U.S. health consumers faced greater out-of-pocket health care costs in 2012, especially for outpatient services (think: doctors’ visits) and generic drugs, as presented in The 2012 Health Care Cost and Utilization Report from the Health Care Cost Institute (HCCI) published in September 2013.
HCCI found that per capita (per person) out-of-pocket growth for outpatient visits amounted to an average of $118 between 2011 and 2012.
But the biggest share of out-of-pocket costs for consumers is professional procedures (e.g., surgeries, outpatient procedures), taking up 43% of total OOP spending per American, split as follows:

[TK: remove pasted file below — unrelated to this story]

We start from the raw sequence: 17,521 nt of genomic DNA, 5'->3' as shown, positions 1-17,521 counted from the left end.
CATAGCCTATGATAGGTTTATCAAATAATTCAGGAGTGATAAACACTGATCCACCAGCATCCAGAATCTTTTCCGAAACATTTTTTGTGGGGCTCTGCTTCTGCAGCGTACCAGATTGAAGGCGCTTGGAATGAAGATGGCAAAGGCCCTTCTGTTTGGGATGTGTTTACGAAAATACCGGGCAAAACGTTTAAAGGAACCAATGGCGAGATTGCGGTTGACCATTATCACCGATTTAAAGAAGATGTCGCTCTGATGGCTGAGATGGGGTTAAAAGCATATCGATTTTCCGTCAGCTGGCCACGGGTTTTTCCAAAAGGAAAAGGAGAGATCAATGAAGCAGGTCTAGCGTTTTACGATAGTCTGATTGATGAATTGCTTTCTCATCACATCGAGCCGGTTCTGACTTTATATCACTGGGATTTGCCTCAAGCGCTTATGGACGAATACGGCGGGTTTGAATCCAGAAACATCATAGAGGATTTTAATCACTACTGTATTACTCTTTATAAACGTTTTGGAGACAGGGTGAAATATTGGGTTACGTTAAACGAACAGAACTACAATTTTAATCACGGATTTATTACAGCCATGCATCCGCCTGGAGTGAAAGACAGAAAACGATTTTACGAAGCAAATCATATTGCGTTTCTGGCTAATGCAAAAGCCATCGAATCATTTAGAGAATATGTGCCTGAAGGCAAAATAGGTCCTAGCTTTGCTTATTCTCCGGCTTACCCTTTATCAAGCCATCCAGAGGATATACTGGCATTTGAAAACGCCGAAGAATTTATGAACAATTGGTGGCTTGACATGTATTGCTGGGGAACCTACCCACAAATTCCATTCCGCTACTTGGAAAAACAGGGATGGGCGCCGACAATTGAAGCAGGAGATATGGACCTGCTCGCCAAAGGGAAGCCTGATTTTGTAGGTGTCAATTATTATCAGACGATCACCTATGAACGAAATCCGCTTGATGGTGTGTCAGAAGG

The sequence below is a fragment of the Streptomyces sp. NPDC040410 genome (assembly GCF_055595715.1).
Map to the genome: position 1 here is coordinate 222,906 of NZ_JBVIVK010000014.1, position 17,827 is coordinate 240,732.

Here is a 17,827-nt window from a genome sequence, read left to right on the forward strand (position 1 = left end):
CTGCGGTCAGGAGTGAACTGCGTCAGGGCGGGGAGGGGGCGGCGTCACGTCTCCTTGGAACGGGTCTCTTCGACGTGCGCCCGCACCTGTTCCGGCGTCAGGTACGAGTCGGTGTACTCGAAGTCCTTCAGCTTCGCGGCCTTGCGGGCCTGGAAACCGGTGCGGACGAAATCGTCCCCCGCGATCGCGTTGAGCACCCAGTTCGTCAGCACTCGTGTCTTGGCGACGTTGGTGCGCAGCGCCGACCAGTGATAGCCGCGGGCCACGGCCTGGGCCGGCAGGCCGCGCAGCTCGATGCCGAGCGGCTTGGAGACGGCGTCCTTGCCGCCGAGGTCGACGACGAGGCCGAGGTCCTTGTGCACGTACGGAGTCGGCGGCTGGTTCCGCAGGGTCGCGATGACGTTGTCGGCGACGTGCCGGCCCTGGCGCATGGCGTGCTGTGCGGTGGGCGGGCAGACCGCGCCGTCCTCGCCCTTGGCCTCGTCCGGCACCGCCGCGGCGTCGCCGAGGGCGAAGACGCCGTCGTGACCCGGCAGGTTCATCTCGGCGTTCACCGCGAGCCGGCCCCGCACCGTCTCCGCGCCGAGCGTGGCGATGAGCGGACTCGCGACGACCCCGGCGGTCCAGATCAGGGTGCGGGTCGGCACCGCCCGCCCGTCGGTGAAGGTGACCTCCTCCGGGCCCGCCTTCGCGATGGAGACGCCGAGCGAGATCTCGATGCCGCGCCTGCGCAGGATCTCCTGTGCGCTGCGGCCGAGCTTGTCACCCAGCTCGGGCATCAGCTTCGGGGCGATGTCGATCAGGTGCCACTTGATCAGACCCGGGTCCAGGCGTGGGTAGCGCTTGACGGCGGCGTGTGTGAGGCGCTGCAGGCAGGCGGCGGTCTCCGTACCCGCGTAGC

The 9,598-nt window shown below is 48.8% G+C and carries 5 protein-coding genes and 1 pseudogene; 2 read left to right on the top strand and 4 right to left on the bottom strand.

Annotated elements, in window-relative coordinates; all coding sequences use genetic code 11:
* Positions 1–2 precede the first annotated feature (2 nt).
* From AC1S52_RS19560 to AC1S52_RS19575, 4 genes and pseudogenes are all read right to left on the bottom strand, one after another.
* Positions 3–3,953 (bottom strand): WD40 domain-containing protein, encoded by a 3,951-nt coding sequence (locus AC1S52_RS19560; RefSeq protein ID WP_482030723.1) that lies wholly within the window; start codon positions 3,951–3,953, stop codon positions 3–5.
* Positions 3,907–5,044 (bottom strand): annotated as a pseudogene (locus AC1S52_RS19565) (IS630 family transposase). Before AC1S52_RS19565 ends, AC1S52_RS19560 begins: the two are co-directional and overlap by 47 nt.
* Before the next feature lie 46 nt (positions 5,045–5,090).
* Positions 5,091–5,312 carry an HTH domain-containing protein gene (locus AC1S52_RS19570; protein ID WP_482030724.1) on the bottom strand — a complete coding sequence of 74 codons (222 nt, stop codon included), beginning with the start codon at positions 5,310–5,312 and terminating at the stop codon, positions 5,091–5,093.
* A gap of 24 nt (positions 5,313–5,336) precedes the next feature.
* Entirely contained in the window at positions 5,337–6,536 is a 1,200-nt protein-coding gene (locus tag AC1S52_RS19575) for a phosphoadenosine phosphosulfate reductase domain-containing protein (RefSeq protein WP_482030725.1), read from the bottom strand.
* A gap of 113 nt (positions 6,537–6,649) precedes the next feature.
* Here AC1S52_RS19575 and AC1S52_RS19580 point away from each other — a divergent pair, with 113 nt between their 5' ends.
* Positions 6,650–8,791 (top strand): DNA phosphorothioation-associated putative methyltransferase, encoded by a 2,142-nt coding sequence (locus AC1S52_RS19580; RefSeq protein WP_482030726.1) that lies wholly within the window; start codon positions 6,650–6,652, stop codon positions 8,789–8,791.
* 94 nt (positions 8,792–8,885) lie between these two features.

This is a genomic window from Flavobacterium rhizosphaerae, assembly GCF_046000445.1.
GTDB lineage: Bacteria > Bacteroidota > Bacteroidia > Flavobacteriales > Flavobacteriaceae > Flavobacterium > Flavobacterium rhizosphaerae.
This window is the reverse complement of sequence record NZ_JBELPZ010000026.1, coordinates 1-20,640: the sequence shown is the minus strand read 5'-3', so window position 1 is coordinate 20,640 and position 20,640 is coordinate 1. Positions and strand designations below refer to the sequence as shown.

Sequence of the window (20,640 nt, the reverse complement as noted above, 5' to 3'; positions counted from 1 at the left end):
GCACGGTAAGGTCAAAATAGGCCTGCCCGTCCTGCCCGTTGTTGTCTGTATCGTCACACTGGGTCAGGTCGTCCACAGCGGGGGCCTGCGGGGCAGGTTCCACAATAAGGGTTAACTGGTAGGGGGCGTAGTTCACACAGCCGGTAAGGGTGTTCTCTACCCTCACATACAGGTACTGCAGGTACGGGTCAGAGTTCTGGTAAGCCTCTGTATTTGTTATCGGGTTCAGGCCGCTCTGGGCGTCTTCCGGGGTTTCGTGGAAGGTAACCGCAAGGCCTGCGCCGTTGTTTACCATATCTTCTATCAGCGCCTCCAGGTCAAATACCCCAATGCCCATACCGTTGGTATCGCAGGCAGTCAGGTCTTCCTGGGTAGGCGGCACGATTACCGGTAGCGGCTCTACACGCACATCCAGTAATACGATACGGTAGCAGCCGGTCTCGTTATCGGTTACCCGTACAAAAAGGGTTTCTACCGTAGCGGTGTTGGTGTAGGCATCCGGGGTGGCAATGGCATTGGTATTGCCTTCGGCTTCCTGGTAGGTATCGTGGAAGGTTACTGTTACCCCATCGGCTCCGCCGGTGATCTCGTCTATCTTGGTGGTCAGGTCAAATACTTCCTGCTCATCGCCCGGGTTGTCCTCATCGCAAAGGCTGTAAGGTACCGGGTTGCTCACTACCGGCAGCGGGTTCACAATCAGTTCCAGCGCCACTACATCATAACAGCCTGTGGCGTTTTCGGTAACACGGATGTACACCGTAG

- Procedures, 43%
- Outpatient faciliities, 26%
- Prescription drugs, 25%
- Inpatient facilties (hospitals), 6%.
In 2012, the proportions for outpatient vs. Rx have flipped – in 2011, Rx spending was marginally greater than outpatient costs.
Health Populi’s Hot Points: See the chart which I’ve assembled from the HCCI data. The yellow-highlighted boxes tell the outlier stories that are the headlines for Health Populi: that health care costs grew faster for…
- People age 26-45 (Gen X – stay tuned for new data from HealthcareDIY launching October 8 2013 talking about Gen X as the new, younger sandwich generation)
- Generic drug costs grew double-digits while branded Rx costs fell.
This is new-news for a lot of people, and a surprising jolt from generic drug costs. While on a per-prescription basis some generics for maintenance meds can cost as little as $4 for a 30-day supply, watch this space. The U.S. health economy may have wrung out as much generic drug cost savings as it can by 2013 and beyond.